A morphological and functional basis for maximum prey size in piscivorous fishes

Mihalitsis, Michalis, and Bellwood, David R. (2017) A morphological and functional basis for maximum prey size in piscivorous fishes. PLoS ONE, 12 (9). e0184679.

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Abstract

Fish predation is important in shaping populations and community structure in aquatic systems. These predator-prey interactions can be influenced by environmental, behavioural and morphological factors. Morphological constraints influence the feeding performance of species, and interspecific differences can thus affect patterns of resource use. For piscivorous fishes that swallow prey whole, feeding performance has traditionally been linked to three key morphological constraints: oral gape, pharyngeal gape, and the cleithral gape. However, other constraints may be important. We therefore examine 18 potential morphological constraints related to prey capture and processing, on four predatory species (Cephalopholis urodeta, Paracirrhites forsteri, Pterois volitans, Lates calcarifer). Aquarium-based experiments were then carried out to determine capture and processing behaviour and maximum prey size in two focal species, C. urodeta and P. forsteri. All four species showed a progressive decrease in gape measurements from anterior to posterior with oral gape ≥ buccal ≥ pharyngeal ≥ pectoral girdle ≥ esophagus ≥ stomach. C. urodeta was able to process prey with a maximum depth of 27% of the predators’ standard length; for P. forsteri it was 20%. C. urodeta captured prey head-first in 79% of successful strikes. In P. forsteri head-first was 16.6%, mid-body 44.4%, and tail-first 38.8%. Regardless of capture mode, prey were almost always swallowed head first and horizontally in both focal species. Most internal measurements appeared too small for prey to pass through. This may reflect the compressibility of prey, i.e. their ability to be dorsoventrally compressed during swallowing movements. Despite examining all known potential morphological constraints on prey size, horizontal maxillary oral gape in a mechanically stretched position appears to be the main morphological variable that is likely to affect maximum prey size and resource use by these predatory species.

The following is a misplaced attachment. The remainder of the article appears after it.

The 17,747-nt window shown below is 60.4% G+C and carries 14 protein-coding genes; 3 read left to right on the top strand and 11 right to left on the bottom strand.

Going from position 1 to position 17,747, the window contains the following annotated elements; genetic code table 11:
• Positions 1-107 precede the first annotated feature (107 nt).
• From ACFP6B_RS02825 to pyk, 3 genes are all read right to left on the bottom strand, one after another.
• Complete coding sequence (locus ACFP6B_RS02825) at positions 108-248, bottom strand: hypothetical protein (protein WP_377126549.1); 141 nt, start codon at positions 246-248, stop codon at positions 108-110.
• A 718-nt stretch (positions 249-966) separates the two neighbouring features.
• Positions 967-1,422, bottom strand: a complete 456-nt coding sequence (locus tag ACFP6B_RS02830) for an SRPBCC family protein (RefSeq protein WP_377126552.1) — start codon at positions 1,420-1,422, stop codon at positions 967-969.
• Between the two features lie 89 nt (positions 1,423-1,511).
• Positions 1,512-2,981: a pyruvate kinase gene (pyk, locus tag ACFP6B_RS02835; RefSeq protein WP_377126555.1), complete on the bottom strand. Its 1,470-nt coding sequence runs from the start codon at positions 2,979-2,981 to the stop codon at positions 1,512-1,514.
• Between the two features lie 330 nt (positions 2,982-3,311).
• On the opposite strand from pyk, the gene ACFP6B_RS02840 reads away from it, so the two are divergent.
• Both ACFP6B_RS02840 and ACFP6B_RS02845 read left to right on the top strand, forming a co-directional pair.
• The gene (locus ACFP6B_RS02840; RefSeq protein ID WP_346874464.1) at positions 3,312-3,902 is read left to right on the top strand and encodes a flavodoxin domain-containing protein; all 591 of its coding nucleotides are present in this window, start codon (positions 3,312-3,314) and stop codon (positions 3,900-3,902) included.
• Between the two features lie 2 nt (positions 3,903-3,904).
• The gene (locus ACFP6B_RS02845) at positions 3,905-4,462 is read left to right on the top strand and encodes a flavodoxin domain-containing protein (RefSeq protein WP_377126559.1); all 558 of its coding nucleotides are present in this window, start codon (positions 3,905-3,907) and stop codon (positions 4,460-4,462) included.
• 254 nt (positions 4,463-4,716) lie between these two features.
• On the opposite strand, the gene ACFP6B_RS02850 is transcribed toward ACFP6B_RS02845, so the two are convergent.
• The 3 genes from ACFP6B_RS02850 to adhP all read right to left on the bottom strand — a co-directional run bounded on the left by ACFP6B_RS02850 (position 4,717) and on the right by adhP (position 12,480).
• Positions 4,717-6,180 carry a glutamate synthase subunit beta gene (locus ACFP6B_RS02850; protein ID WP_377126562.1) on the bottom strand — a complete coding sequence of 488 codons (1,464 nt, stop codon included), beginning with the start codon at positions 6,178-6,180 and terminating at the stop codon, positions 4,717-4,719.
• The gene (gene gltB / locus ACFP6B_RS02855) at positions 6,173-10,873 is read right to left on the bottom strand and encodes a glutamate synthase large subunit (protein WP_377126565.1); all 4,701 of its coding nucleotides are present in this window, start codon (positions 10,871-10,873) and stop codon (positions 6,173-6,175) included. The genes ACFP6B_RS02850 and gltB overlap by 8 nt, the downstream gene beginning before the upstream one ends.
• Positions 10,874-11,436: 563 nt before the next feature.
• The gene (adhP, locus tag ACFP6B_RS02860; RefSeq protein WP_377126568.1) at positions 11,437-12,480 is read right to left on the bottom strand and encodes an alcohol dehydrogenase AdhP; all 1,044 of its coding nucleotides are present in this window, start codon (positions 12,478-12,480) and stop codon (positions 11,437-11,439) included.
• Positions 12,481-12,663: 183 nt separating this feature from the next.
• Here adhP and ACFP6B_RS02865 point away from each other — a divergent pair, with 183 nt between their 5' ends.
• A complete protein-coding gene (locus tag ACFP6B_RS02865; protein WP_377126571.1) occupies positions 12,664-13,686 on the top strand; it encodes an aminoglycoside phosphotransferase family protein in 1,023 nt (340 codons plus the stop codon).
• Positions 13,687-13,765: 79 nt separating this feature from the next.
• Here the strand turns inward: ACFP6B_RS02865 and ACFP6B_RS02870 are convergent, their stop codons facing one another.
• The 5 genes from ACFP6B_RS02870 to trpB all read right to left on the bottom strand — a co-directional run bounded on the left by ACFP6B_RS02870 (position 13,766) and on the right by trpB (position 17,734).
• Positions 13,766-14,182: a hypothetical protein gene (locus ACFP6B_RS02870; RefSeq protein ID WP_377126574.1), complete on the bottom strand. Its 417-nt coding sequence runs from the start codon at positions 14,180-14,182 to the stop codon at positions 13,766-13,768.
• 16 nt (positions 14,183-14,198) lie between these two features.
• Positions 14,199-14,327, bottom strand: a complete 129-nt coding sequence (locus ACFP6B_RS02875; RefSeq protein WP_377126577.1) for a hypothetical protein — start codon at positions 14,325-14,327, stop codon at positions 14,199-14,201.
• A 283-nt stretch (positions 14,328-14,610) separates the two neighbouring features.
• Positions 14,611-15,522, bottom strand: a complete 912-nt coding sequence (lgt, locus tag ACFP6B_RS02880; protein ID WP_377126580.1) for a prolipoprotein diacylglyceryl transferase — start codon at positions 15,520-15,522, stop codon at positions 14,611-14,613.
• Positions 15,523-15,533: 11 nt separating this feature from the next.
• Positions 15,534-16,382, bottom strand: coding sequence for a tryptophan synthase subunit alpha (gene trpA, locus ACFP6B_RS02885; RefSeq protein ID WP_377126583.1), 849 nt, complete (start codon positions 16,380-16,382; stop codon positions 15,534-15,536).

Item ID: 51015
Item Type: Article (Research - C1)
ISSN: 1932-6203
Additional Information:

Copyright: © 2017 Mihalitsis, Bellwood. This is an open access article distributed under the terms of the Creative Commons Attribution License, which permits unrestricted use, distribution, and reproduction in any medium, provided the original author and source are credited.

Funders: Australian Research Council (ARC)
Projects and Grants: ARC DRB: grant number CE140100020
Date Deposited: 04 Oct 2017 07:43
FoR Codes: 06 BIOLOGICAL SCIENCES > 0602 Ecology > 060205 Marine and Estuarine Ecology (incl Marine Ichthyology) @ 100%
SEO Codes: 96 ENVIRONMENT > 9608 Flora, Fauna and Biodiversity > 960808 Marine Flora, Fauna and Biodiversity @ 100%
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